According to the study, women in the US said they worried about deciding on their health care provider and place of birth, as well as pain and complications in childbirth.
The aim of the study was to determine what women feared about pregnancy and childbirth, and whether this is being addressed by midwives and other maternity support workers.
Midwife, Lee Roosevelt, said: “Women who have significant fear of childbirth are more likely to have C-sections, longer labours, and need induction or augmentation.”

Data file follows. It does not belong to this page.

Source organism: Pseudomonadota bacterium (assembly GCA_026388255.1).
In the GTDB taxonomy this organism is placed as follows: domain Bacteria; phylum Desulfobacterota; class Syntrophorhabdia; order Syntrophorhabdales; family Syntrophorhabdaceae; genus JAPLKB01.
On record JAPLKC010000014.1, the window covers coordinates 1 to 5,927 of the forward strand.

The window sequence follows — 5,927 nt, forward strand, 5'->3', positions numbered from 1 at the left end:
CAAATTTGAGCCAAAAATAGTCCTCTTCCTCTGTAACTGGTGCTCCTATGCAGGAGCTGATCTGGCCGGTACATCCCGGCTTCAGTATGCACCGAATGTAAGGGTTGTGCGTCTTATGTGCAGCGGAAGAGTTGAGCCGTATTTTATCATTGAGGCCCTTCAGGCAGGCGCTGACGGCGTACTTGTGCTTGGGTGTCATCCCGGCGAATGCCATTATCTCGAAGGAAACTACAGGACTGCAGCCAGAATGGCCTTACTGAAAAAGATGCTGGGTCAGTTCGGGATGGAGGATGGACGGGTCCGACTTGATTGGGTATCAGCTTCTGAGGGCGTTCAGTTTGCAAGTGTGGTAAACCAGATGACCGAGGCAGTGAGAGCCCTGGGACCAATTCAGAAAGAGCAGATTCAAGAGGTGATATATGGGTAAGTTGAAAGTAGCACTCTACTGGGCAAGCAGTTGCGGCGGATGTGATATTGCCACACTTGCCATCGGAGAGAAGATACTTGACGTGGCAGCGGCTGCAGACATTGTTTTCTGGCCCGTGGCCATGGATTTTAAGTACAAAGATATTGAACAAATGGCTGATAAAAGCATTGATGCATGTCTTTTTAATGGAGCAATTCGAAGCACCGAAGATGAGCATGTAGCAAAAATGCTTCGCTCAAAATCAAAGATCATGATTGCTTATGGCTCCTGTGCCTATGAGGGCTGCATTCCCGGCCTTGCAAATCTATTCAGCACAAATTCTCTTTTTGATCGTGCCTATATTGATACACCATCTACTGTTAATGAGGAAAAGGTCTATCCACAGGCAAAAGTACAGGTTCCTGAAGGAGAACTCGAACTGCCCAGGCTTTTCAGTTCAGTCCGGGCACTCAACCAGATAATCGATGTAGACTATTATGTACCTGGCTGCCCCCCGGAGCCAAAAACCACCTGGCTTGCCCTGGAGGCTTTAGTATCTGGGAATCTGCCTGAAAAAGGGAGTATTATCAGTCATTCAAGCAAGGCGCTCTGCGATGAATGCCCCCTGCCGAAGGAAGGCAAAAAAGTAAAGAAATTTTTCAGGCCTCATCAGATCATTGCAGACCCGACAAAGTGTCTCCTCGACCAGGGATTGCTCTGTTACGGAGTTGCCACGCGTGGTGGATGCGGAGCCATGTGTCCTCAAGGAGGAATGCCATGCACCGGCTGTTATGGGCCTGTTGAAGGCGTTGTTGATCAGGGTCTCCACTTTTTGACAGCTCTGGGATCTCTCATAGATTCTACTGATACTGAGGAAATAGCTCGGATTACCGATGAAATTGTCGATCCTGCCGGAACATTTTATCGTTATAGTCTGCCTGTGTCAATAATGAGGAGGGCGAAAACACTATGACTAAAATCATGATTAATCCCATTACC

The report also suggests women were worried their midwife or clinician will abandon them, won’t attend the actual birth or take their concerns seriously.
US pregnant women also said they were concerned about how they would be treated if they didn’t have good health insurance.
The study was published in the Journal of Obstetric, Gynaecologic and Neonatal Nursing.
The full study can be found in the Wiley Online Library.
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